“Light and laser facials can actually complement each other very well,” says Debbie Thomas. “LED works more like a shining lamp triggering chemical reactions within the skin, whereas most lasers use heat to trigger more specific reactions within the skin. Lasers are more powerful so results will be quicker with less treatments however LED has very little risk associated with it.”

To help further understand the intricate differences between light and laser we called on Laura Ferguson, co-founder of The Light Salon and asked Debbie Thomas to shed more light on the subject.


Having been for a few facials at The Light Salon I can say that not only does sitting under a warm glow of light make you feel happier, (“lots of our clients call it the ‘happy light’,” Ferguson tells me) it also leaves you with an undeniable glow, making it ideal pre-party. And I’m not just imagining it, “clients will notice a lovely glow to the skin, which will last 2-3 days,” says Ferguson. “The treatment evokes the feeling of summer. The warmth travels into your body, warming you from inside, whilst the light mimics a dose of sunlight our bodies and minds crave. The combination of the warmth and movement of the light throughout the treatment, lowers your stress hormones, boosts your feel-good hormones and boosts your immune system.”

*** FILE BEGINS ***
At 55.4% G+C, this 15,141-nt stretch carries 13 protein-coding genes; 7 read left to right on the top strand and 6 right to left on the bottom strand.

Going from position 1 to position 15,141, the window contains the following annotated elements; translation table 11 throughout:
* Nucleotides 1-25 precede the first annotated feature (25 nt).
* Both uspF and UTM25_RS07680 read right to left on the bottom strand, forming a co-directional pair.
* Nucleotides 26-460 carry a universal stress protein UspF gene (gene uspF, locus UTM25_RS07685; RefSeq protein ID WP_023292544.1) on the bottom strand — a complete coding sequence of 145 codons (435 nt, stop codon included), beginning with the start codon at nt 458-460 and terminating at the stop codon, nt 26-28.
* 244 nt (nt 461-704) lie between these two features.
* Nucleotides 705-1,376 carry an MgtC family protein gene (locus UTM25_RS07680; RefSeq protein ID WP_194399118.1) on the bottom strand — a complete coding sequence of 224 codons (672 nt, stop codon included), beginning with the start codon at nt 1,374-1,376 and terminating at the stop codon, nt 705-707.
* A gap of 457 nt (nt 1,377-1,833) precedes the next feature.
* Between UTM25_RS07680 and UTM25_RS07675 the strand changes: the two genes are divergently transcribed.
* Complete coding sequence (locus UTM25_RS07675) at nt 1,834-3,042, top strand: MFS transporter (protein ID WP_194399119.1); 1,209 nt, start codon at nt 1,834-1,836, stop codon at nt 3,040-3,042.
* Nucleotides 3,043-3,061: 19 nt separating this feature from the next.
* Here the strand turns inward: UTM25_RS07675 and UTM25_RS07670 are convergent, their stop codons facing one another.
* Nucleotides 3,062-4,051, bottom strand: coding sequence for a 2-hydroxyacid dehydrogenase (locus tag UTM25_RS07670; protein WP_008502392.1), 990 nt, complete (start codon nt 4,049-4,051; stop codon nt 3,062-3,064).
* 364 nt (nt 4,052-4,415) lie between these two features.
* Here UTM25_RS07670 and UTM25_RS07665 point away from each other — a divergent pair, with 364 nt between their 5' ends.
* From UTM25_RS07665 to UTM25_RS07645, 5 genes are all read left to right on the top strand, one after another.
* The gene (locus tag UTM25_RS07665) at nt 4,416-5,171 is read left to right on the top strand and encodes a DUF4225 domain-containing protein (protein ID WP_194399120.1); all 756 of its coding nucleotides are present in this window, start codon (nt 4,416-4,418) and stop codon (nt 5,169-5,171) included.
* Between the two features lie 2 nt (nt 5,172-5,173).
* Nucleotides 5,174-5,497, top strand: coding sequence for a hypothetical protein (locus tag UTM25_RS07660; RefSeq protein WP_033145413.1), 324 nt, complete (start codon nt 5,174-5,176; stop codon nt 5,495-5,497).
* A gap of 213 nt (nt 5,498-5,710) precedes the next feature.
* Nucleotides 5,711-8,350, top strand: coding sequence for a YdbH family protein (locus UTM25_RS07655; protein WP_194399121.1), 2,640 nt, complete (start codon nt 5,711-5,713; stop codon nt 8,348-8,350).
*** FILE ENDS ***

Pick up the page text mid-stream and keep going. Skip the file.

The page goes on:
LED is effectively a ‘first aid kit’, healing wounds, reducing bruising and swelling and calming skin disorders (rosacea, psoriasis, eczema). It can be used to treat the most vulnerable and sensitive skin types and acts as an anti-inflammatory, whilst also strengthening the skin to help alleviate further symptoms,” explains Ferguson.